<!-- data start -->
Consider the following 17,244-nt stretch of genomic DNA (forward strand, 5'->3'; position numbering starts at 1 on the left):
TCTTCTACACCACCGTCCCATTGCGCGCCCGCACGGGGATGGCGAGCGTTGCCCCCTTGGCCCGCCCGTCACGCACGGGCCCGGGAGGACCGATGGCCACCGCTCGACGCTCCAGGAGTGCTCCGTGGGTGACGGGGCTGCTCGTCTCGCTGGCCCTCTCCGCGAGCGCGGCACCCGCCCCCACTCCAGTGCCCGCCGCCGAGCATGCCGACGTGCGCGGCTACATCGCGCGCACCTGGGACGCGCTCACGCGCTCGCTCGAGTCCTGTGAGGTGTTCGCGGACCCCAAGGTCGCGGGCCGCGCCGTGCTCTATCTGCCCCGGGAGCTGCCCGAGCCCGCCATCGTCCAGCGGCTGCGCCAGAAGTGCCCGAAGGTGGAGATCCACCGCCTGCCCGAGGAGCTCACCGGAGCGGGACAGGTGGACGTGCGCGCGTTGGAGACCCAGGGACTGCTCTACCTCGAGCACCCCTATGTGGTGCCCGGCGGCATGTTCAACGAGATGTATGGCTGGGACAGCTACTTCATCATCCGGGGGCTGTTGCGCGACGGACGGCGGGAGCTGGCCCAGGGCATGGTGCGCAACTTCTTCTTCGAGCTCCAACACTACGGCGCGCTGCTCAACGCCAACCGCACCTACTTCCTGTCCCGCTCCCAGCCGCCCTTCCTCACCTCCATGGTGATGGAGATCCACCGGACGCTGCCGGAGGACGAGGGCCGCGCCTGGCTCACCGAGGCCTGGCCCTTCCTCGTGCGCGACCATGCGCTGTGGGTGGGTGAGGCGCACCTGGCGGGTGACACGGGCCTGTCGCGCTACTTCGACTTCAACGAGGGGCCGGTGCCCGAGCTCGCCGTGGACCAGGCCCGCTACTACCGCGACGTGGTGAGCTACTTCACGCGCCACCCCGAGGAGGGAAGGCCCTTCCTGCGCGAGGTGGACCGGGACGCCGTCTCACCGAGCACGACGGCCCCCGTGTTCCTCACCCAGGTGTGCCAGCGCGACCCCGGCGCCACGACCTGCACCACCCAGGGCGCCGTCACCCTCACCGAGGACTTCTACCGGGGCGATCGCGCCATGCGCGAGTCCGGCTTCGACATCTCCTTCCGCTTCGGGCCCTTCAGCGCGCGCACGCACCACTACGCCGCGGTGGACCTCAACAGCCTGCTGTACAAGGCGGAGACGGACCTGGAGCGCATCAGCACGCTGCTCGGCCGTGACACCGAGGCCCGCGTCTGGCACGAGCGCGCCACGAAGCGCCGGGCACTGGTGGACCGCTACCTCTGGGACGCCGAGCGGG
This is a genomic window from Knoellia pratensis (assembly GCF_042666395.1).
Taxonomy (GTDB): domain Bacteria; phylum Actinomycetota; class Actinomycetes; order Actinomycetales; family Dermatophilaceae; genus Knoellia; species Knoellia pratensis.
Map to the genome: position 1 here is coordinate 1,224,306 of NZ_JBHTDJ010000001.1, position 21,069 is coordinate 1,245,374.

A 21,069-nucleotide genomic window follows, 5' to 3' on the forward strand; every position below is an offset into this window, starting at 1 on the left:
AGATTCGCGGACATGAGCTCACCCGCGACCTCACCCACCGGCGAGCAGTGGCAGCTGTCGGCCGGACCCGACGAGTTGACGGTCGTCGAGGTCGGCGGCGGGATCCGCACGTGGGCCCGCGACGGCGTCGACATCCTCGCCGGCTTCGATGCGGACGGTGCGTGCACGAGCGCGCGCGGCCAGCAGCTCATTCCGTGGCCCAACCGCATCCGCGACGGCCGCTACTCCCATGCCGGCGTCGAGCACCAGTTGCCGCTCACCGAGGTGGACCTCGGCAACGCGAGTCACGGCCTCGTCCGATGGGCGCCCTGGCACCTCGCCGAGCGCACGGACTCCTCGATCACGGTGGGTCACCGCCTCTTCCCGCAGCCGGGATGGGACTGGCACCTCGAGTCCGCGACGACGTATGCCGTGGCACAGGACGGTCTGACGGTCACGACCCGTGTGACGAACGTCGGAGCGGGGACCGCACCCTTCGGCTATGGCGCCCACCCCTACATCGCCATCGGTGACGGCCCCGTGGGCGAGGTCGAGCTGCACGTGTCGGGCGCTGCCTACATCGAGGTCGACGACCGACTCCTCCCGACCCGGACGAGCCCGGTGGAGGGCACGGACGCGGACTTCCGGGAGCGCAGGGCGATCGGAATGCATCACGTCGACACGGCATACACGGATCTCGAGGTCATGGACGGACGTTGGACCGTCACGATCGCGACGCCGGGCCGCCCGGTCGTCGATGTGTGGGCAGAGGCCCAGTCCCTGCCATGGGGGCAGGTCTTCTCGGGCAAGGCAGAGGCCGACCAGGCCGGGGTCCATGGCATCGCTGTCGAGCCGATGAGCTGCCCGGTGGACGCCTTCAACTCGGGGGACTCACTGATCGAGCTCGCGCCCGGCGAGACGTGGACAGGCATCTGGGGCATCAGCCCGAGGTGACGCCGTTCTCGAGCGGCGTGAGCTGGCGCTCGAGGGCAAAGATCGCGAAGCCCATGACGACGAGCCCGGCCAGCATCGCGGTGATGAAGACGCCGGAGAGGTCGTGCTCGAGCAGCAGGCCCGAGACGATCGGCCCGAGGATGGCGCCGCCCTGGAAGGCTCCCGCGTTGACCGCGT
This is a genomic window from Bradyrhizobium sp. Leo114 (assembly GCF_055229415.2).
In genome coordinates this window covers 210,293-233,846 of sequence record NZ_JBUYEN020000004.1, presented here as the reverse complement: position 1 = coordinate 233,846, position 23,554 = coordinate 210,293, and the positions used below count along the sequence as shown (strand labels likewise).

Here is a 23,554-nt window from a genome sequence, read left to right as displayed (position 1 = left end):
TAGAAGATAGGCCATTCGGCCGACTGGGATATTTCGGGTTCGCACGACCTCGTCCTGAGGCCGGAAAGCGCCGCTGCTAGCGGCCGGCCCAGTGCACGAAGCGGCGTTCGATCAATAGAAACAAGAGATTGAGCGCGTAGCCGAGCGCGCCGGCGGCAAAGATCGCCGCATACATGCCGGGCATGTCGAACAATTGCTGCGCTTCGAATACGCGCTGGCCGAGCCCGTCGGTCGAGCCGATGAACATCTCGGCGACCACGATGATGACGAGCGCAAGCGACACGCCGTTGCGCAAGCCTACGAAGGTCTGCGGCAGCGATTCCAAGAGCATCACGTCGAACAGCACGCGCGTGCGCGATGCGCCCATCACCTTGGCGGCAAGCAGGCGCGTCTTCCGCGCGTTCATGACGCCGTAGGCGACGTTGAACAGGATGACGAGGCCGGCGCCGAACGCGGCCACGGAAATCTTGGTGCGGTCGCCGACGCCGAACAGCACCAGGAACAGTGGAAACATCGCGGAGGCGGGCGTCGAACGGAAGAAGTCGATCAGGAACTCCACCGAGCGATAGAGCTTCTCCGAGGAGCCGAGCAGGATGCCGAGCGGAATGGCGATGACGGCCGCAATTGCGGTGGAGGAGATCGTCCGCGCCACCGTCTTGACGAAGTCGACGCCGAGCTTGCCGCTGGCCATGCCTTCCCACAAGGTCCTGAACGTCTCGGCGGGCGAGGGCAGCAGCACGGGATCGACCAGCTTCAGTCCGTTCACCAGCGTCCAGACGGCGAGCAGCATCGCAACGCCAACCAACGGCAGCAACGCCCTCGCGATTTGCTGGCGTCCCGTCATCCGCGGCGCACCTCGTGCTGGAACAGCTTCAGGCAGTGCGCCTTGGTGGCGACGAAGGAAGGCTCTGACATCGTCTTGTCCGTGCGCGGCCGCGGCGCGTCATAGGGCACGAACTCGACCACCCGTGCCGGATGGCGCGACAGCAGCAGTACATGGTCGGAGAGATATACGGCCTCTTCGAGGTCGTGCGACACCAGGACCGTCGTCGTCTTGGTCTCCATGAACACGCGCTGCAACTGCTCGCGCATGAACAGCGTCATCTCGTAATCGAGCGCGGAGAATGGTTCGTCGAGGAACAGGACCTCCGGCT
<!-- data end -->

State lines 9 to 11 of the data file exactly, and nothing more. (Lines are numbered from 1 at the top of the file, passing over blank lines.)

In genome coordinates this window covers 210,293-233,846 of sequence record NZ_JBUYEN020000004.1, presented here as the reverse complement: position 1 = coordinate 233,846, position 23,554 = coordinate 210,293, and the positions used below count along the sequence as shown (strand labels likewise).

Here is a 23,554-nt window from a genome sequence, read left to right as displayed (position 1 = left end):
TAGAAGATAGGCCATTCGGCCGACTGGGATATTTCGGGTTCGCACGACCTCGTCCTGAGGCCGGAAAGCGCCGCTGCTAGCGGCCGGCCCAGTGCACGAAGCGGCGTTCGATCAATAGAAACAAGAGATTGAGCGCGTAGCCGAGCGCGCCGGCGGCAAAGATCGCCGCATACATGCCGGGCATGTCGAACAATTGCTGCGCTTCGAATACGCGCTGGCCGAGCCCGTCGGTCGAGCCGATGAACATCTCGGCGACCACGATGATGACGAGCGCAAGCGACACGCCGTTGCGCAAGCCTACGAAGGTCTGCGGCAGCGATTCCAAGAGCATCACGTCGAACAGCACGCGCGTGCGCGATGCGCCCATCACCTTGGCGGCAAGCAGGCGCGTCTTCCGCGCGTTCATGACGCCGTAGGCGACGTTGAACAGGATGACGAGGCCGGCGCCGAACGCGGCCACGGAAATCTTGGTGCGGTCGCCGACGCCGAACAGCACCAGGAACAGTGGAAACATCGCGGAGGCGGGCGTCGAACGGAAGAAGTCGATCAGGAACTCCACCGAGCGATAGAGCTTCTCCGAGGAGCCGAGCAGGATGCCGAGCGGAATGGCGATGACGGCCGCAATTGCGGTGGAGGAGATCGTCCGCGCCACCGTCTTGACGAAGTCGACGCCGAGCTTGCCGCTGGCCATGCCTTCCCACAAGGTCCTGAACGTCTCGGCGGGCGAGGGCAGCAGCACGGGATCGACCAGCTTCAGTCCGTTCACCAGCGTCCAGACGGCGAGCAGCATCGCAACGCCAACCAACGGCAGCAACGCCCTCGCGATTTGCTGGCGTCCCGTCATCCGCGGCGCACCTCGTGCTGGAACAGCTTCAGGCAGTGCGCCTTGGTGGCGACGAAGGAAGGCTCTGACATCGTCTTGTCCGTGCGCGGCCGCGGCGCGTCATAGGGCACGAACTCGACCACCCGTGCCGGATGGCGCGACAGCAGCAGTACATGGTCGGAGAGATATACGGCCTCTTCGAGGTCGTGCGACACCAGGACCGTCGTCGTCTTGGTCTCCATGAACACGCGCTGCAACTGCTCGCGCATGAACAGCGTCATCTCGTAATCGAGCGCGGAGAATGGTTCGTCGAGGAACAGGACCTCCGGCT